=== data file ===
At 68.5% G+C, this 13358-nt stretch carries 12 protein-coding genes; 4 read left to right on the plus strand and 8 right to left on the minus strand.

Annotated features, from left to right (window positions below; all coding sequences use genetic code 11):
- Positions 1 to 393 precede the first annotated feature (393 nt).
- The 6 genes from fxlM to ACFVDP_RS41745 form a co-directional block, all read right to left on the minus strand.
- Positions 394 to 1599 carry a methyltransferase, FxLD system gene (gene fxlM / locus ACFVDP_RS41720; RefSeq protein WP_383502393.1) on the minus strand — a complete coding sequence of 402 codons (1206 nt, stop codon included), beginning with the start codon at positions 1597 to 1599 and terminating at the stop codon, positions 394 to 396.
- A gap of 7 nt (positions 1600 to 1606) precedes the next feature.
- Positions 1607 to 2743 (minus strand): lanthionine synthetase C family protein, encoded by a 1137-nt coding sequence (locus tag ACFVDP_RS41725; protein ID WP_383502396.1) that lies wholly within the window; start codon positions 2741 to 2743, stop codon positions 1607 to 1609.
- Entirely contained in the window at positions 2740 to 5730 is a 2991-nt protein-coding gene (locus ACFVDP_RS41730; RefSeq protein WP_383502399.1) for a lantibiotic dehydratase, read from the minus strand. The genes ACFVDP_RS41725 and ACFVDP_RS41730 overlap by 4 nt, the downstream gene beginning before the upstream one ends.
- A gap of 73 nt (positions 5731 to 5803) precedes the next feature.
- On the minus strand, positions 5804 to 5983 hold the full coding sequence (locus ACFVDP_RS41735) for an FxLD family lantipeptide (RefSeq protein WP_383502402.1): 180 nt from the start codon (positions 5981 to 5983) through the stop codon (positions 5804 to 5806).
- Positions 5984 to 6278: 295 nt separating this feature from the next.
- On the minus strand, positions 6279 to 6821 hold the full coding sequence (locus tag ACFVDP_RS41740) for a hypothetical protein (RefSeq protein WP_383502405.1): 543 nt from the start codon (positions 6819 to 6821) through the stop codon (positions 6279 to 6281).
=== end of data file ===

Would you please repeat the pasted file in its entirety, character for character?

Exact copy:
At 68.5% G+C, this 13358-nt stretch carries 12 protein-coding genes; 4 read left to right on the plus strand and 8 right to left on the minus strand.

Annotated features, from left to right (window positions below; all coding sequences use genetic code 11):
- Positions 1 to 393 precede the first annotated feature (393 nt).
- The 6 genes from fxlM to ACFVDP_RS41745 form a co-directional block, all read right to left on the minus strand.
- Positions 394 to 1599 carry a methyltransferase, FxLD system gene (gene fxlM / locus ACFVDP_RS41720; RefSeq protein WP_383502393.1) on the minus strand — a complete coding sequence of 402 codons (1206 nt, stop codon included), beginning with the start codon at positions 1597 to 1599 and terminating at the stop codon, positions 394 to 396.
- A gap of 7 nt (positions 1600 to 1606) precedes the next feature.
- Positions 1607 to 2743 (minus strand): lanthionine synthetase C family protein, encoded by a 1137-nt coding sequence (locus tag ACFVDP_RS41725; protein ID WP_383502396.1) that lies wholly within the window; start codon positions 2741 to 2743, stop codon positions 1607 to 1609.
- Entirely contained in the window at positions 2740 to 5730 is a 2991-nt protein-coding gene (locus ACFVDP_RS41730; RefSeq protein WP_383502399.1) for a lantibiotic dehydratase, read from the minus strand. The genes ACFVDP_RS41725 and ACFVDP_RS41730 overlap by 4 nt, the downstream gene beginning before the upstream one ends.
- A gap of 73 nt (positions 5731 to 5803) precedes the next feature.
- On the minus strand, positions 5804 to 5983 hold the full coding sequence (locus ACFVDP_RS41735) for an FxLD family lantipeptide (RefSeq protein WP_383502402.1): 180 nt from the start codon (positions 5981 to 5983) through the stop codon (positions 5804 to 5806).
- Positions 5984 to 6278: 295 nt separating this feature from the next.
- On the minus strand, positions 6279 to 6821 hold the full coding sequence (locus tag ACFVDP_RS41740) for a hypothetical protein (RefSeq protein WP_383502405.1): 543 nt from the start codon (positions 6819 to 6821) through the stop codon (positions 6279 to 6281).